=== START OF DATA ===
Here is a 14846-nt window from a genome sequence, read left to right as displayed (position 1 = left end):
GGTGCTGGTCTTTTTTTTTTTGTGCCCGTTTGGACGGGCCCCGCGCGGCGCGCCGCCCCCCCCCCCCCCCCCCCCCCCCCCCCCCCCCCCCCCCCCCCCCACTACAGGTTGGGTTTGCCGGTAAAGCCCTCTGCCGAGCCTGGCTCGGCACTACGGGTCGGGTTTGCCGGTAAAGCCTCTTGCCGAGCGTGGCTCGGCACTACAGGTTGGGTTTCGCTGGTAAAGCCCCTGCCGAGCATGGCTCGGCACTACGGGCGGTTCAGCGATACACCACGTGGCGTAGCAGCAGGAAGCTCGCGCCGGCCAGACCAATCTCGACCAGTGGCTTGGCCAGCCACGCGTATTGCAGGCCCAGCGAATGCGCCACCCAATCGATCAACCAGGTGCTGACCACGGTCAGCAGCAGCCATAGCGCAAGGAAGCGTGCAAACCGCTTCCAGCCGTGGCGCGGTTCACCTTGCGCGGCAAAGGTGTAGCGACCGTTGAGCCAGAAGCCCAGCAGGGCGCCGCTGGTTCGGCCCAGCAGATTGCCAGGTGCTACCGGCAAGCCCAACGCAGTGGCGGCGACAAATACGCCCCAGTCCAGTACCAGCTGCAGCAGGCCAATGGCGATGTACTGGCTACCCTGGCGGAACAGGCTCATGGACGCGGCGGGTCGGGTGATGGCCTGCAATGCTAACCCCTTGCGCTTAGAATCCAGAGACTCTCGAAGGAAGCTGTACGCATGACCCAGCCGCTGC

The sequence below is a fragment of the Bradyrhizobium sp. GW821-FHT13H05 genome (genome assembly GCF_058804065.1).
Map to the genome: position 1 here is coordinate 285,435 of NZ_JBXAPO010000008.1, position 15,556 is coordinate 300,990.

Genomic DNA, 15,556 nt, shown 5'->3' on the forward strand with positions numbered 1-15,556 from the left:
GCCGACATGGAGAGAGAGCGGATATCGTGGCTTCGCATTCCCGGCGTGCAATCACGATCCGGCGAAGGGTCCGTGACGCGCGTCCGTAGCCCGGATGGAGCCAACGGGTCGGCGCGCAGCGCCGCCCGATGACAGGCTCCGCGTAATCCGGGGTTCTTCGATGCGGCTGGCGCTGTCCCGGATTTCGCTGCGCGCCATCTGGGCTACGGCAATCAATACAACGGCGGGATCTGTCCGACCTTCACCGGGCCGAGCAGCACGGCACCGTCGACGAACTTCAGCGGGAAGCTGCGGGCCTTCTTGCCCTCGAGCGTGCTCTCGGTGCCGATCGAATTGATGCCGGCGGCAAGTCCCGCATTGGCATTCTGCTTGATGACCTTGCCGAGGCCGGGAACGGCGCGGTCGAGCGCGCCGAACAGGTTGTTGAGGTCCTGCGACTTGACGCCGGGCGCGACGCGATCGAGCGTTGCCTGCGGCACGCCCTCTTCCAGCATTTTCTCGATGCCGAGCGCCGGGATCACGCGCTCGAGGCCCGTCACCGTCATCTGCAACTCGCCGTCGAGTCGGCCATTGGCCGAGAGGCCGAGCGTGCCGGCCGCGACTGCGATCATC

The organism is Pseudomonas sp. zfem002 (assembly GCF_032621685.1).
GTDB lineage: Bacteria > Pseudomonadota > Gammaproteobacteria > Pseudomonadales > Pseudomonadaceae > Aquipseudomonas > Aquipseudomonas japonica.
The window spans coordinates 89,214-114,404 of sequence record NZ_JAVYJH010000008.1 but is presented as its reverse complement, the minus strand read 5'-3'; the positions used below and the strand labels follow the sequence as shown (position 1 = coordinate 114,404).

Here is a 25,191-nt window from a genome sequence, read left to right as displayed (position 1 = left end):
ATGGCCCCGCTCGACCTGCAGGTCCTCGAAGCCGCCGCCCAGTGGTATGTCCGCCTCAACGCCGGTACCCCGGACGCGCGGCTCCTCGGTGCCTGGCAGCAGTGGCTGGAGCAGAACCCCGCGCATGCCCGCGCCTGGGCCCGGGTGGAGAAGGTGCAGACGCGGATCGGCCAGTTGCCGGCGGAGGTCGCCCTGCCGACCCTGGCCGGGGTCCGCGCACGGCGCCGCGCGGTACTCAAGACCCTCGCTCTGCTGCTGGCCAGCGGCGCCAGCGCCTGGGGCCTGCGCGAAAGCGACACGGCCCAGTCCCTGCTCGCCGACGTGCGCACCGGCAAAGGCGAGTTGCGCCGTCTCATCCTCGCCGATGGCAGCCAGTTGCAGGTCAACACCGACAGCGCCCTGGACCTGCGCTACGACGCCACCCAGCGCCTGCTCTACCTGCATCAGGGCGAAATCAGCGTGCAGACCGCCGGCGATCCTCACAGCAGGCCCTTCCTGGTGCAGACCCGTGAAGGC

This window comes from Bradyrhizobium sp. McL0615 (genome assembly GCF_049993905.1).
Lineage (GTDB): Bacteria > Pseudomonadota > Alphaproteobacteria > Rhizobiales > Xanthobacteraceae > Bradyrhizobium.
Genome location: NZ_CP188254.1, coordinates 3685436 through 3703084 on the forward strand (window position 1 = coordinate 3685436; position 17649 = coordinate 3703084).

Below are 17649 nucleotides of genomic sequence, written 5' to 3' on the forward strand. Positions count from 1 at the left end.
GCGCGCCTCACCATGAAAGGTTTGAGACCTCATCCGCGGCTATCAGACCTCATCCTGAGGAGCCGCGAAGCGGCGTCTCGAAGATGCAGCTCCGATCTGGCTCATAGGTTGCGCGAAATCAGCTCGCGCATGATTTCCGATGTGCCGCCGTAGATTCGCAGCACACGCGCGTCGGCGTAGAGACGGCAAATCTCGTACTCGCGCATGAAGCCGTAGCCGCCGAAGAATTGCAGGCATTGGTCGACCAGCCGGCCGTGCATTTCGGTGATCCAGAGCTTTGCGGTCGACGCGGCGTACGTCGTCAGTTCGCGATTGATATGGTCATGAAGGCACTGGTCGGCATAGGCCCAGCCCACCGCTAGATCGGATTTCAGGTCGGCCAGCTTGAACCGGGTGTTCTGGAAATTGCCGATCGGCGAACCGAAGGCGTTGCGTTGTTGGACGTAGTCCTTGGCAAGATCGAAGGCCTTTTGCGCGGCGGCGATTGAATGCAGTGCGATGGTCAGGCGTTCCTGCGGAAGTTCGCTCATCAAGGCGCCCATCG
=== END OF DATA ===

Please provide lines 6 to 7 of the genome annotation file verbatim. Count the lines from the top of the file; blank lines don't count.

GCCGACATGGAGAGAGAGCGGATATCGTGGCTTCGCATTCCCGGCGTGCAATCACGATCCGGCGAAGGGTCCGTGACGCGCGTCCGTAGCCCGGATGGAGCCAACGGGTCGGCGCGCAGCGCCGCCCGATGACAGGCTCCGCGTAATCCGGGGTTCTTCGATGCGGCTGGCGCTGTCCCGGATTTCGCTGCGCGCCATCTGGGCTACGGCAATCAATACAACGGCGGGATCTGTCCGACCTTCACCGGGCCGAGCAGCACGGCACCGTCGACGAACTTCAGCGGGAAGCTGCGGGCCTTCTTGCCCTCGAGCGTGCTCTCGGTGCCGATCGAATTGATGCCGGCGGCAAGTCCCGCATTGGCATTCTGCTTGATGACCTTGCCGAGGCCGGGAACGGCGCGGTCGAGCGCGCCGAACAGGTTGTTGAGGTCCTGCGACTTGACGCCGGGCGCGACGCGATCGAGCGTTGCCTGCGGCACGCCCTCTTCCAGCATTTTCTCGATGCCGAGCGCCGGGATCACGCGCTCGAGGCCCGTCACCGTCATCTGCAACTCGCCGTCGAGTCGGCCATTGGCCGAGAGGCCGAGCGTGCCGGCCGCGACTGCGATCATC

The organism is Pseudomonas sp. zfem002 (assembly GCF_032621685.1).